Clorox no longer cleans up. Sales soared at the pandemic star as she struggled to keep up with Americans’ demand for cleaning products. But the disinfection craze waned, as did demand for the company’s wipes and sprays as Covid restrictions eased and vaccines became plentiful. The company expects price increases this year to improve margins and profitability. Clorox shares are down about 17% since April 2021.
Moderna shot to the top during the global race to develop a Covid-19 vaccine. Its shot is the second most used in the US, behind that developed by Pfizer inc
and BioNTech SE.
But Moderna is now facing an increasingly crowded market, along with investor concerns about how long vaccine sales will remain robust. The company anticipates that people will need another booster dose through the fall to maintain protection, particularly against the Omicron variant. Shares soared in 2021, hitting a record in August, but have since fallen 71%. The stock is still well above pre-pandemic levels.
PayPal Holdings Inc.
PayPal loses part of its charge. The migration to online shopping over the course of the pandemic boosted transaction volume and profits, sending its market value across all US banks except JPMorgan Chase & Co at one point. Sentiment began to ebb as lockdowns eased and in-store sales picked up relaxed. In February, PayPal cut its 2022 earnings outlook and scrapped an ambitious growth strategy it launched last year. Shares are down 72% from the July peak.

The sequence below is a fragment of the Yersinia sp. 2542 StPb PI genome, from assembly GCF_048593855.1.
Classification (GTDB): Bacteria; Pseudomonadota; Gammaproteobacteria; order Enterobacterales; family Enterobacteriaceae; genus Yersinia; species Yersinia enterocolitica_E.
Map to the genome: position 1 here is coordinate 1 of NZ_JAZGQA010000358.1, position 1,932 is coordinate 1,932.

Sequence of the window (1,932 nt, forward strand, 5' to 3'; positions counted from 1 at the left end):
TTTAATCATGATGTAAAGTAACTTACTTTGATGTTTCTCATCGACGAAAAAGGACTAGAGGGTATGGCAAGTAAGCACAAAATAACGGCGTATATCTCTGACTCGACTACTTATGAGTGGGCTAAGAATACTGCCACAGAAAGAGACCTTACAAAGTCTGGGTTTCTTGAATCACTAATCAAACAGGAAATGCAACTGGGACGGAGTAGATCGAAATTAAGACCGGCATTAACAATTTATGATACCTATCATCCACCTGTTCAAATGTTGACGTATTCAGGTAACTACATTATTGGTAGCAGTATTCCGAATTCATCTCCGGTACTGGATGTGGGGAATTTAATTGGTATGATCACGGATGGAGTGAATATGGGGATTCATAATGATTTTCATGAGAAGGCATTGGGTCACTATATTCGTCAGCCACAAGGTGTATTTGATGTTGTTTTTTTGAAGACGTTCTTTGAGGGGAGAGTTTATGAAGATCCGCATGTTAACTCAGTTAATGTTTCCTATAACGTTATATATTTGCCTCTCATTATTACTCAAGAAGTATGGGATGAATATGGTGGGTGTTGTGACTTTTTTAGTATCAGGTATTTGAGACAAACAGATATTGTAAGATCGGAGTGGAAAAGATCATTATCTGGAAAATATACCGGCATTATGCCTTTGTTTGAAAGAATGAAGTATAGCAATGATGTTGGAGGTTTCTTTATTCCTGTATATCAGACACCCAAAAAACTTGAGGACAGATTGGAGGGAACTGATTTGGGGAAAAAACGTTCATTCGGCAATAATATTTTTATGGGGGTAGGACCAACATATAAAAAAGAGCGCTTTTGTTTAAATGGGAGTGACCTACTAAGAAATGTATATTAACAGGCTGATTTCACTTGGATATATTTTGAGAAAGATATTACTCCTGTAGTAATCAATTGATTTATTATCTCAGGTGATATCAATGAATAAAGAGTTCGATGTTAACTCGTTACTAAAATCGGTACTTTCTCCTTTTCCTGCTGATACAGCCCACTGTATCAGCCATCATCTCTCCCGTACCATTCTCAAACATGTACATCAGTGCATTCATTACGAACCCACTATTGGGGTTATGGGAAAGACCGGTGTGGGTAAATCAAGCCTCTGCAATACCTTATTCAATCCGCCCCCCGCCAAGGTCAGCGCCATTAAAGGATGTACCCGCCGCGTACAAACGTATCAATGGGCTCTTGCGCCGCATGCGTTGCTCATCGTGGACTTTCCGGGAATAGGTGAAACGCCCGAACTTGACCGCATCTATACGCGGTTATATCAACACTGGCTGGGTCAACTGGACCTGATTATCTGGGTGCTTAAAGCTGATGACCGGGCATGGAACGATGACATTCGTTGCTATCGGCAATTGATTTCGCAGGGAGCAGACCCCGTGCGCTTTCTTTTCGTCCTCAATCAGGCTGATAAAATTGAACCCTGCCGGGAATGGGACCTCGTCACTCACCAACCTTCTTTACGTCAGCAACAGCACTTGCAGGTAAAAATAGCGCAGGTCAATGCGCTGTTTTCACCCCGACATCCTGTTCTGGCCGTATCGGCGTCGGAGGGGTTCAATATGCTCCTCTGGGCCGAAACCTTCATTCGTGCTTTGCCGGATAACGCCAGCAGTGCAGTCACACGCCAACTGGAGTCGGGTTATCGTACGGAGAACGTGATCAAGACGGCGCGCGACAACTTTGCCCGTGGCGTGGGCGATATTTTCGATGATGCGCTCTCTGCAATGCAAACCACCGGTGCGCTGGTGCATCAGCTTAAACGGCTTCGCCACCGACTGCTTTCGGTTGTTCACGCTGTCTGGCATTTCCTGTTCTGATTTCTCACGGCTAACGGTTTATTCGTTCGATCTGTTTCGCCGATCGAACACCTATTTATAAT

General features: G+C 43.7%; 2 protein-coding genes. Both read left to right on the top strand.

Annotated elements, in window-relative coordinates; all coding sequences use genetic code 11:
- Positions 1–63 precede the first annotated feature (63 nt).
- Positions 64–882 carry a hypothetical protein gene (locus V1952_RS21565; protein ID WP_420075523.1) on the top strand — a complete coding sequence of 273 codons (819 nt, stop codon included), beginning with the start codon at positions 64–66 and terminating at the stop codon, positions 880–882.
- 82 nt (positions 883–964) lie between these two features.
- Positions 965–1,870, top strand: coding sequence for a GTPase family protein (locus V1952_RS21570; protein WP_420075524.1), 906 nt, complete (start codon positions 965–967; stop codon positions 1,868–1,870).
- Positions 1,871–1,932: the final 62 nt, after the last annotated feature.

Domino’s Pizza inc
Investors no longer have the same appetite for Domino’s Pizza. A spate of delivery and takeout orders drove the pizza chain’s shares higher as restaurants closed their dining rooms during the pandemic. But same-store sales in the U.S. fell in the fourth quarter for the first time in a decade, hurt by restaurant reopening and ongoing staffing issues. The company has even allowed customers who pick up their orders in stores to request a $3 tip due to a shortage of delivery drivers. Shares are down 33% from their December 2021 record.
Zoom Video Communications Inc.
Zoom isn’t connecting the way it was in 2020. Thanks to the pandemic, Zoom has become a household name, and its stock hit an all-time high in October 2020. But higher vaccination rates and a return to work have raised questions about its future rate of growth in a competitive video conferencing calling market. In its most recent quarter, the company’s revenue growth slowed to 21%, the smallest gain on record. Zoom is also struggling to expand after trying to acquire contact center company Five9 for nearly $15 billion inc
was blocked by the selling shareholders in September. Stocks are almost back to pre-pandemic levels, about 82% below their record highs.
Campbell Soup co
Campbell Soup stock is cooling. U.S. soup sales surged in early 2020 as consumers sought comfort foods. But sales fell last quarter as more consumers enjoyed meals out. The 150-year-old company also faces inflationary pressures and rising costs for ingredients, packaging, logistics and labor. It’s trying to increase its appeal to younger customers by launching a long-overdue product refresh, including simplified ingredients and modernized packaging. Shares are down 13% from their March 2020 highs.
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https://www.wsj.com/articles/these-stocks-got-hot-during-the-pandemic-now-theyre-cooling-11650686436?mod=rss_markets_main These stocks got hot during the pandemic. Now they cool down.